One of my friends is the mom of a 12-year-old girl who has been diagnosed with depression. When they found out about it, she and her husband decided to do everything the child wanted to prevent her from thinking of negative things. If she wanted to go to the mall, for instance, they would take her there. If she asked for a new pair of sneakers a week after receiving one, they would buy that for her.
Despite my friend’s assumption that what she’s doing will help her child recover, though, things worsened. The girl realized that her parents would do anything to make her happy, so she became more demanding. Every time she wanted to buy something, she would say so as if her parents were her servants. If they couldn’t provide what the kid was asking for, she would talk back, yell, or stare angrily at them even in front of other people.
All of a sudden, mild depression was no longer the problem. Instead, it was the spoiled attitude of the child that’s giving the parents a headache.
Whether you can or can’t relate to everything mentioned above, here are more struggles that only moms and dads with spoiled kids will understand. “Be a parent, not a friend. This means you cannot be afraid to be the bad guy. Sometimes, you have to fail in order to succeed.” Licensed Marriage, and Family Therapist Lori Freson, LMFT says.
Maxing Out Your Monthly Budget
The first issue has something to do with money. Most families try to stick to a specific budget to be able to get by without having to take out a loan, you see. Say, they wish to allocate $1000 for food, electricity, water, phone, gas, and other bills every 30 days.
It will work if your children have learned not to ask for anything they don’t need. There may at least be 100 bucks left as well if they are old enough to get a part-time job and chip in. However, in case your kids are used to getting whatever they want, $1000 may merely be enough to fund their wants.
Getting Criticized For Your Parenting Skills
The same friend mentioned earlier told me that she got scolded by her daughter’s psychiatrist one time. Before the appointment, the girl wanted to go on a shopping spree again. As usual, they bought everything, except for one white shirt that seemed too cheap to come with an expensive price tag. It pissed off the child and even pouted and didn’t answer her psychiatrist’s questions at all.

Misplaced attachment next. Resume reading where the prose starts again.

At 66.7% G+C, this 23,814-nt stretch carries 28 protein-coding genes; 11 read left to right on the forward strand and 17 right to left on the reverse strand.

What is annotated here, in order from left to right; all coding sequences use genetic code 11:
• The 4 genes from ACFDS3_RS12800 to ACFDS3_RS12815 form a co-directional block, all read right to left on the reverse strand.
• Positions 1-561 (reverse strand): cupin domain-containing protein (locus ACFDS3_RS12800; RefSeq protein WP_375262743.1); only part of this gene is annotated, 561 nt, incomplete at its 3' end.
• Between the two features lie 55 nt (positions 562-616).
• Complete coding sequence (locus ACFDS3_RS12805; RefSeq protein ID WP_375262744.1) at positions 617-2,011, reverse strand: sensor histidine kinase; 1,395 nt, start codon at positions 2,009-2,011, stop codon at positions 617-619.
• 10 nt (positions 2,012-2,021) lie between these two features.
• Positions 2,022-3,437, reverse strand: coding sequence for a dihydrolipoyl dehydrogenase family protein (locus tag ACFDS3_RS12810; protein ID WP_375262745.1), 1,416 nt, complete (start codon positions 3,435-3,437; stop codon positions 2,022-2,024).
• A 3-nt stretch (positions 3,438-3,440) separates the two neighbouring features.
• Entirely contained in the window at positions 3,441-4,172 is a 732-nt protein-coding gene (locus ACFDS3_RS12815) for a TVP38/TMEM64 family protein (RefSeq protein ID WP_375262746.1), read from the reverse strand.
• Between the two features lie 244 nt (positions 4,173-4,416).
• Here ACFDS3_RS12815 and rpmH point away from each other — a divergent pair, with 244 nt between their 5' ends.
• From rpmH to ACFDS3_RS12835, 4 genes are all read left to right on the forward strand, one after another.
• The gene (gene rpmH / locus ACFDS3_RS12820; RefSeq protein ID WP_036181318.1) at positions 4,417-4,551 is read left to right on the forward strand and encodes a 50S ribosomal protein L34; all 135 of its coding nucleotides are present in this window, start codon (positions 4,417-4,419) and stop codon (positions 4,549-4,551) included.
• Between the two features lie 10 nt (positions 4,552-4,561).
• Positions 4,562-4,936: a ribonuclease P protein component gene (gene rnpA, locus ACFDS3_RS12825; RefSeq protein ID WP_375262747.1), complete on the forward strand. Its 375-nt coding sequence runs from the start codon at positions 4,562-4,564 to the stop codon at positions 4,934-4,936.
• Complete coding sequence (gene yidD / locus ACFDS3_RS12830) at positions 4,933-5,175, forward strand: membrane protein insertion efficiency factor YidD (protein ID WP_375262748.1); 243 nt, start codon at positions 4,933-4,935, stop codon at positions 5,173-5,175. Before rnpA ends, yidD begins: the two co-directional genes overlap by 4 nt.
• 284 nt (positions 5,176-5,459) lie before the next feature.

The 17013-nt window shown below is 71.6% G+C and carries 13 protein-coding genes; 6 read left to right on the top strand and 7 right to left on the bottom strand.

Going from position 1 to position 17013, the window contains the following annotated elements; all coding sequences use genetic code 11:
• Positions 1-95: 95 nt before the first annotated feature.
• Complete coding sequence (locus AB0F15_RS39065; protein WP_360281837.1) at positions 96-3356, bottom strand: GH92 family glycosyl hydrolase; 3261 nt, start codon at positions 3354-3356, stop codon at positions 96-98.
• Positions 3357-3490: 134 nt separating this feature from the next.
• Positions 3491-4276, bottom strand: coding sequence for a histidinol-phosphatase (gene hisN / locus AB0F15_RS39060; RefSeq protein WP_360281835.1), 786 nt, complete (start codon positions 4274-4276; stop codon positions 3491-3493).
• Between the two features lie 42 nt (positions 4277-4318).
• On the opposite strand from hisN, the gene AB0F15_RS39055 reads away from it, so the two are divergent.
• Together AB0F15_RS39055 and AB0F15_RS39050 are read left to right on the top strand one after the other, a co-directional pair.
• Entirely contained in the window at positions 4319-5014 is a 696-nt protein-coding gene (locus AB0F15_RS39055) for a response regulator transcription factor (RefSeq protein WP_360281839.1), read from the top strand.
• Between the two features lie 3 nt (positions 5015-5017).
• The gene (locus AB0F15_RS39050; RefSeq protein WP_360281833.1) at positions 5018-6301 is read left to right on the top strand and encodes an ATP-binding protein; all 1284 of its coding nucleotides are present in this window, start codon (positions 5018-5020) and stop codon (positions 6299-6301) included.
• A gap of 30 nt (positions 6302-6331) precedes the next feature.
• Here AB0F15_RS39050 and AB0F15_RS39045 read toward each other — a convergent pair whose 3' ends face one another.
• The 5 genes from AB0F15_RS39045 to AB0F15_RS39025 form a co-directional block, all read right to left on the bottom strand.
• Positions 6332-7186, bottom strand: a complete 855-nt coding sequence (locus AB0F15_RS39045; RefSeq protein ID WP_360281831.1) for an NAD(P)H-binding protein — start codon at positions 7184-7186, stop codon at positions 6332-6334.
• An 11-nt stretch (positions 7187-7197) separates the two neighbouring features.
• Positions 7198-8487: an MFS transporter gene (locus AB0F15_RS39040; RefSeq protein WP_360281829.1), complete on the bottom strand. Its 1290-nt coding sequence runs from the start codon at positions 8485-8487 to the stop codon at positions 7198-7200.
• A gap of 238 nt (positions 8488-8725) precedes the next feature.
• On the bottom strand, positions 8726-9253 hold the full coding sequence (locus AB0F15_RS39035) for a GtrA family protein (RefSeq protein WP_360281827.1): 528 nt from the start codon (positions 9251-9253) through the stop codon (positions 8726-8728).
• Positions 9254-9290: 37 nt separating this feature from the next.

When my friend tried to cover up for her kid and said that she’s upset with them, not with the psychiatrist, the doctor called her out. She said, “This girl feels like she can step all over you. You can’t let her do that, especially since she’s only 12.” Because it was true, my friend could not do anything but avoid the mental health expert’s gaze the entire time. “The advice, especially by those who themselves have not experienced the struggles of parenthood, triggers negative emotions in parents,” Clinical Psychologist Anna Prudovski said.
Regretting All The Enabling You’ve Done
Of course, all the humiliating moments you’ve encountered due to your spoiled child can make you feel regretful. You tend to deal with a lot of “if only” sentences, too. “If only I firmly said ‘no’ to them sooner, their behavior would have been different.” “If only I scolded my kid the first time they talked back, I would not be suffering now.”
As you can perhaps tell by now, raising spoiled kids is a terrible idea. It will bring you nothing but disappointment, regret, heartaches, and sometimes even a huge financial debt. Worse, such children will continue to depend on you no matter how old they become. According to Laurence Steinberg, PhD, “Good parenting helps foster empathy, honesty, self-reliance, self-control, kindness, cooperation, and cheerfulness. It also promotes intellectual curiosity, motivation, and desire to achieve. It helps protect children from developing anxiety, depression, eating disorders, anti-social behavior, and alcohol and drug abuse.”
If you want to live in peace, therefore, you should avoid spoiling your kids entirely.